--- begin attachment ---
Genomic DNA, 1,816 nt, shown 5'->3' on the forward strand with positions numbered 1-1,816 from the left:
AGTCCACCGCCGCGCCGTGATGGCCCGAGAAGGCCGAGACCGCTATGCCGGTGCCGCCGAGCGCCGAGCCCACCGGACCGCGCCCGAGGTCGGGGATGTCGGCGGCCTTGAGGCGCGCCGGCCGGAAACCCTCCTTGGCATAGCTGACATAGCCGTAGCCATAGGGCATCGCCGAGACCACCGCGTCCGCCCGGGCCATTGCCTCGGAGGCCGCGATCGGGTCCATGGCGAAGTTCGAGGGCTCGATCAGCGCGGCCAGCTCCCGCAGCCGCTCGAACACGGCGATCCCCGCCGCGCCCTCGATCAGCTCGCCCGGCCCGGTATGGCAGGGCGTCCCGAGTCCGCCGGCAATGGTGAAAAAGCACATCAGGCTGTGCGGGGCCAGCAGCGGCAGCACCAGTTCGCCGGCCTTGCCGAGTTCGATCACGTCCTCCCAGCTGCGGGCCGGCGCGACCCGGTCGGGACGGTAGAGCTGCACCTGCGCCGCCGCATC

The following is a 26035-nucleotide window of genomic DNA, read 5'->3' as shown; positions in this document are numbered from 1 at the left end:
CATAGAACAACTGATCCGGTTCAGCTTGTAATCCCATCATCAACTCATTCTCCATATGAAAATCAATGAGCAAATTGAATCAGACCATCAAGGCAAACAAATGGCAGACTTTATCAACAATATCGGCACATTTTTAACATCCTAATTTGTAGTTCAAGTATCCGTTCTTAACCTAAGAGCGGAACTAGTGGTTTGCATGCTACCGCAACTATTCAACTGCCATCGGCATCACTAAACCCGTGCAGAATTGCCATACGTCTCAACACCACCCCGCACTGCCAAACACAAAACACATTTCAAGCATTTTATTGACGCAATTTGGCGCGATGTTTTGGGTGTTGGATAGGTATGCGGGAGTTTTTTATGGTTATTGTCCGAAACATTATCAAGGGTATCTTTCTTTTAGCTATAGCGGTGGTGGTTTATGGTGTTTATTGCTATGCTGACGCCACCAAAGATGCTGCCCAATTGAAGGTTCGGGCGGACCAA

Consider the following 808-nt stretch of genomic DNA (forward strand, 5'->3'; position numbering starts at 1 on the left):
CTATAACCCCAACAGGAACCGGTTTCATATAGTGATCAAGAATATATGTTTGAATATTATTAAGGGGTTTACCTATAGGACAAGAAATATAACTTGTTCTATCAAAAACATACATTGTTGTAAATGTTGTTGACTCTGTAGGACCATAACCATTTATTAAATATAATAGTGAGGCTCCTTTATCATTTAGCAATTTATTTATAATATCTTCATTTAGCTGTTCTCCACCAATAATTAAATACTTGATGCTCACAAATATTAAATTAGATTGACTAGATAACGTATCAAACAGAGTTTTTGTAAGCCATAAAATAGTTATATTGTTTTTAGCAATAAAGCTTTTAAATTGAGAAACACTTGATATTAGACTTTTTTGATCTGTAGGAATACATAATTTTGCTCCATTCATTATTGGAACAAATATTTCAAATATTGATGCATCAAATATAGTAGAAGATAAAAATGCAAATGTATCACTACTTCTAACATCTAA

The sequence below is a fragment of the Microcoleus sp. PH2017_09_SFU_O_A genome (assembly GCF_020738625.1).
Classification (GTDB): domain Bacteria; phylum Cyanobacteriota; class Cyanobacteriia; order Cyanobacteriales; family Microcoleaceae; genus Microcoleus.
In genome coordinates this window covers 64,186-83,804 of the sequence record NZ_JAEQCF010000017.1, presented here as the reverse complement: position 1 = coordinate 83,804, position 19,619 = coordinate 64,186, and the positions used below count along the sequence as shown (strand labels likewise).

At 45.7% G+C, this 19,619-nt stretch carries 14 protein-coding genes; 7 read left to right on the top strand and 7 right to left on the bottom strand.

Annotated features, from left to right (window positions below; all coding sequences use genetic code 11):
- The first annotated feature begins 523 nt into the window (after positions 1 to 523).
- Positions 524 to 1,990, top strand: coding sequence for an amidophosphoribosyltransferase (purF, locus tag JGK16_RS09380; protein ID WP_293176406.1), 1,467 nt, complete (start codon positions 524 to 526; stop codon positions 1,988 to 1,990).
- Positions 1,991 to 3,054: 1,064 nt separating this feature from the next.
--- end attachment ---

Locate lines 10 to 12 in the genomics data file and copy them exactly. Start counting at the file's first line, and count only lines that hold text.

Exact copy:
At 45.7% G+C, this 19,619-nt stretch carries 14 protein-coding genes; 7 read left to right on the top strand and 7 right to left on the bottom strand.

Annotated features, from left to right (window positions below; all coding sequences use genetic code 11):
- The first annotated feature begins 523 nt into the window (after positions 1 to 523).